The concept of the 'smart city' as the confluence of urban planning and technological innovation has become a predominant feature of public policy discourse.
Despite its expanding influence, however, there is little consensus on the precise meaning of a 'smart city'.
One reason for this ambiguity is that the term means different things to different disciplines.
For some, the concept of the 'smart city' refers to advances in sustainability and green technologies.
For others, it refers to the deployment of information and communication technologies as next generation infrastructure. This volume focuses on a third strand in this discourse, specifically technology driven changes in democracy and civic engagement.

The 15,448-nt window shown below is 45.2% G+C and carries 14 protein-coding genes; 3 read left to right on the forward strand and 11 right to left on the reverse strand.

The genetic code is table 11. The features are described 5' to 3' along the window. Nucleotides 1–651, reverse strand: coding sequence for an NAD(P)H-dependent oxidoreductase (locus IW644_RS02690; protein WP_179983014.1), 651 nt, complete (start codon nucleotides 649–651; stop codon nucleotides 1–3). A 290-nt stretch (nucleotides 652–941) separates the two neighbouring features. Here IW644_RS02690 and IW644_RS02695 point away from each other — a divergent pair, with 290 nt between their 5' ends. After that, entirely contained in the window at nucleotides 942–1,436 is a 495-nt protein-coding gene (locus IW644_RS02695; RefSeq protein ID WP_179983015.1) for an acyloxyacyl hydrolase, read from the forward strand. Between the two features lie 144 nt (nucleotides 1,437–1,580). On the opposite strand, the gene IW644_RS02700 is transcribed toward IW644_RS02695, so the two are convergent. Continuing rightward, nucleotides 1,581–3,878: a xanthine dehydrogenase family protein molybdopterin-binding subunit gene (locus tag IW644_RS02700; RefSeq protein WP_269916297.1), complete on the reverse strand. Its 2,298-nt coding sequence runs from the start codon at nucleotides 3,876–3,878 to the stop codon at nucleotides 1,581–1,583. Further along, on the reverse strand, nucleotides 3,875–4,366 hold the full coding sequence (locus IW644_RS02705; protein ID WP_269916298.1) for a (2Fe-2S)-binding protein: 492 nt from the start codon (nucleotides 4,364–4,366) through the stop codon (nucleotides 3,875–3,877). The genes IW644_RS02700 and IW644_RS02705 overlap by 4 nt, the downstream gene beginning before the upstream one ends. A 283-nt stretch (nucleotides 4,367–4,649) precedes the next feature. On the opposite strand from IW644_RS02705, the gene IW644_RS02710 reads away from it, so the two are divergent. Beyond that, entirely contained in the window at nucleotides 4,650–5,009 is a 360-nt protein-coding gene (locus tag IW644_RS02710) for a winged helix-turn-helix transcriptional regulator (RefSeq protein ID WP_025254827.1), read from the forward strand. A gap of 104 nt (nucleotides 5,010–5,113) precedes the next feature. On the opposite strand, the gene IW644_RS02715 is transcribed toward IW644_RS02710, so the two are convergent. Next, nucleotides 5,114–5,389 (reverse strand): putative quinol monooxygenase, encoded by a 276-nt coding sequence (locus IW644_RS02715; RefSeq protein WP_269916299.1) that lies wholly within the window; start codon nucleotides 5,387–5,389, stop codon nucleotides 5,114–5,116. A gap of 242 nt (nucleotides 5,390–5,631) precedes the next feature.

In conjunction with issues related to power grids, transportation networks and urban sustainability, there is a growing need to examine the potential of 'smart cities' as 'democratic ecologies' for citizen empowerment and user-driven innovation.
What is the potential of 'smart cities' to become platforms for bottom-up civic engagement in the context of next generation communication, data sharing, and application development?
What are the consequences of layering public spaces with computationally mediated technologies?
Foucault's notion of the panopticon, a metaphor for a surveillance society, suggests that smart technologies deployed in the design of 'smart cities' should be evaluated in terms of the ways in which they enable, or curtail, new urban literacies and emergent social practices.
- Format: Hardback
- Pages: 258 pages, XXIII, 258 p.
- Publisher: Palgrave Macmillan
- Publication Date: 17/11/2015
- Category: Social interaction
- ISBN: 9781137377197
- PDF from £93.08